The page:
2. 512MB of RAM makes it not only a matter of which Linux distro to use, but also a matter of which particular programs will you use. 512MB is fine to run X and a window manager or even a lightweight desktop environment like Xfce if all you need is to run a text editor or read a pdf file in a lightweight pdf viewer. But run a notorious memory hog like a web browser (think Chrome/Chromium), open a couple of tabs with fancy "modern" JavaScript heavy sites and you'll hit swap in no time.

3. The Linux Kernel generally has a great policy of supporting well documented legacy hardware, but theoretically you might be using hardware that is not free software friendly and while it may provide kernel drivers, they may fail to compile with new kernels.

Your best bet is to prepare as well as you can before attempting real installs: write down the exact models of your hardware (CPU, video card, network cards), try booting from a live media like a livecd if your old computer has a CDROM, or a bootable USB flash drive if your old computer is able to boot that (computers that are too old can't boot from USB flash drives) and see if all your hardware works.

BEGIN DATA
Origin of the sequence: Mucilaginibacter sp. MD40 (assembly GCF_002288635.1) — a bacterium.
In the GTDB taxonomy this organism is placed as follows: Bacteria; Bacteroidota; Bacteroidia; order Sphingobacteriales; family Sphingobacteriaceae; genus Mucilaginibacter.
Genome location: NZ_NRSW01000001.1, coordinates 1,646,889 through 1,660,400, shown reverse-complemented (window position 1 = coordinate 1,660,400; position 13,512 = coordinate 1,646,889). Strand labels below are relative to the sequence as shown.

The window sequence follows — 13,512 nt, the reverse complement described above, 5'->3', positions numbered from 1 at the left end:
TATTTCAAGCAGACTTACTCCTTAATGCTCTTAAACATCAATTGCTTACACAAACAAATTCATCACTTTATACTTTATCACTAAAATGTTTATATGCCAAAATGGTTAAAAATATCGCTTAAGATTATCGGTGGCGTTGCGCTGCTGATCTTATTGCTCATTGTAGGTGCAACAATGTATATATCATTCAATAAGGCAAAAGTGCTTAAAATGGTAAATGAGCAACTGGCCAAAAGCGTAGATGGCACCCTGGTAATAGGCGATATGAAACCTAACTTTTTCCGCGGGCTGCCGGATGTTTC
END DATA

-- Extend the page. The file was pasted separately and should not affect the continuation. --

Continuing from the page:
Old 07-08-2019, 07:18 AM   #12
ehartman
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Quote:
Originally Posted by FlinchX View Post
There are certain things to think about here.

1. You need to see if your CPU is 32bit or 64bit, since the wikipedia page
Almost all of the Pentium 4 cpu's are 32-bit ONLY, only the very latest ones, when already the Pentium-D and first Core ones had been released, got the 64-bit instructions backported FROM those cpu's.
From the wikipedia page you mentioned:
Quote:
The first Pentium 4-branded processor to implement 64-bit was the Prescott (90 nm) (February 2004), but this feature was not enabled. Intel subsequently began selling 64-bit Pentium 4s using the "E0" revision of the Prescotts, being sold on the OEM market as the Pentium 4, model F.
so if the system is older then 2004 it most certainly doesn't support 64-bit.
If you use "cat /proc/cpuinfo" and the "flags" path of the output doesn't include "lm" (LM = Long Mode. (64bit Extensions) then it's 32-bit only.
 
Old 07-13-2019, 01:26 AM   #13
mrmazda